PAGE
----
Remember that we – the descendants of apes and the people who temporarily inhabit this magnificent blue planet, are the ones [religious beliefs aside] who make all this happen. We are passengers on an evolutionary train ride moving along the time tracks with greater inertia than our forefathers could ever have imagined, and one thing’s for sure, we ain’t gonna slow down for anyone.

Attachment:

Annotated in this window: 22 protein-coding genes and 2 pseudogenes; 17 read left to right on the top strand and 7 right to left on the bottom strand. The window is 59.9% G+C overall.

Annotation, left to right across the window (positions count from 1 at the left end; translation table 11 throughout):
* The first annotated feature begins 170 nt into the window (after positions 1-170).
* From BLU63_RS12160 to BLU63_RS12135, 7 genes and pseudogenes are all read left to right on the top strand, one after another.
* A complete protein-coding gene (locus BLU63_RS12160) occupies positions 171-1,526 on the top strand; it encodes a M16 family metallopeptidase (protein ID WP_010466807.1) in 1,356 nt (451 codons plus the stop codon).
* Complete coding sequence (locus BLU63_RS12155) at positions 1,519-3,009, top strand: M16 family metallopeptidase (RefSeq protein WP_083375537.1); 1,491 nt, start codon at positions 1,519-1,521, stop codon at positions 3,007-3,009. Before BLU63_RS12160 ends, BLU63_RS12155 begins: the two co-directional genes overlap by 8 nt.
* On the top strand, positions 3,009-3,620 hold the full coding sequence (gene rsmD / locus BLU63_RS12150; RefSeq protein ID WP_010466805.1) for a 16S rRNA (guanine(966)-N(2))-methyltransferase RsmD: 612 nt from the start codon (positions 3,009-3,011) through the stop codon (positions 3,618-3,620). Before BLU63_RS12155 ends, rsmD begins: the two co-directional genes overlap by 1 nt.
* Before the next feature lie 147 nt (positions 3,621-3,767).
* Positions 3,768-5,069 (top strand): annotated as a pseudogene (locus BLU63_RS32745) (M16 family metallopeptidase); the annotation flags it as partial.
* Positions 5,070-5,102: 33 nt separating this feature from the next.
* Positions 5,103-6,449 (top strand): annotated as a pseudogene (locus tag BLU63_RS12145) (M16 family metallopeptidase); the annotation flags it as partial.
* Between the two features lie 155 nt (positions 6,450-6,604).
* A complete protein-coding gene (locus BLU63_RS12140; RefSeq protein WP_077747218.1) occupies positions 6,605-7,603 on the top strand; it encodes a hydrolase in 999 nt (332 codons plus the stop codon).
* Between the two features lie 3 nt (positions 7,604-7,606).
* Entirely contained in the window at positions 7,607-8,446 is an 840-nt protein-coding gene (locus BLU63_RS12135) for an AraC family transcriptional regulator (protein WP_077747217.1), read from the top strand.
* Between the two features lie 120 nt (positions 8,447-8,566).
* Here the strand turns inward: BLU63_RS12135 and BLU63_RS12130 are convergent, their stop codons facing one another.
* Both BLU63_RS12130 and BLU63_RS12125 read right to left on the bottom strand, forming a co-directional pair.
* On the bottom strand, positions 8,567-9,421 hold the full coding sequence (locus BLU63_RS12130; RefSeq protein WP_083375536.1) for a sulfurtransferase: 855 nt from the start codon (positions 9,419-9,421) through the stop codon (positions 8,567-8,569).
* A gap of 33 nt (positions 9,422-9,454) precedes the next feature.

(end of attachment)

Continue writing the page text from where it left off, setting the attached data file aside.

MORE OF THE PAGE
As consultants to the industry, we painstakingly examine this timeline, firstly capturing a snapshot that marks where we are at this precise moment, and then using our own type of time machine predict where we might be when a new hotel opens at some future point in time. We need to comprehend how people adopt and adapt to these new technologies - before deploying them in a hotel. Paramount to this process is the need to place ourselves in the designer trainers of kids, the quirky moods of adolescents, the fastidious minds of adults, and the often incomprehensible thought patterns of seniors. The importance of this process should not be underestimated especially when it comes to designing how a hotel should provision technology for a specific guest demographic. And oh yes, one must not forget the secret ingredient - a deep understanding of the operation, and how the two sides need to painlessly interact with each other.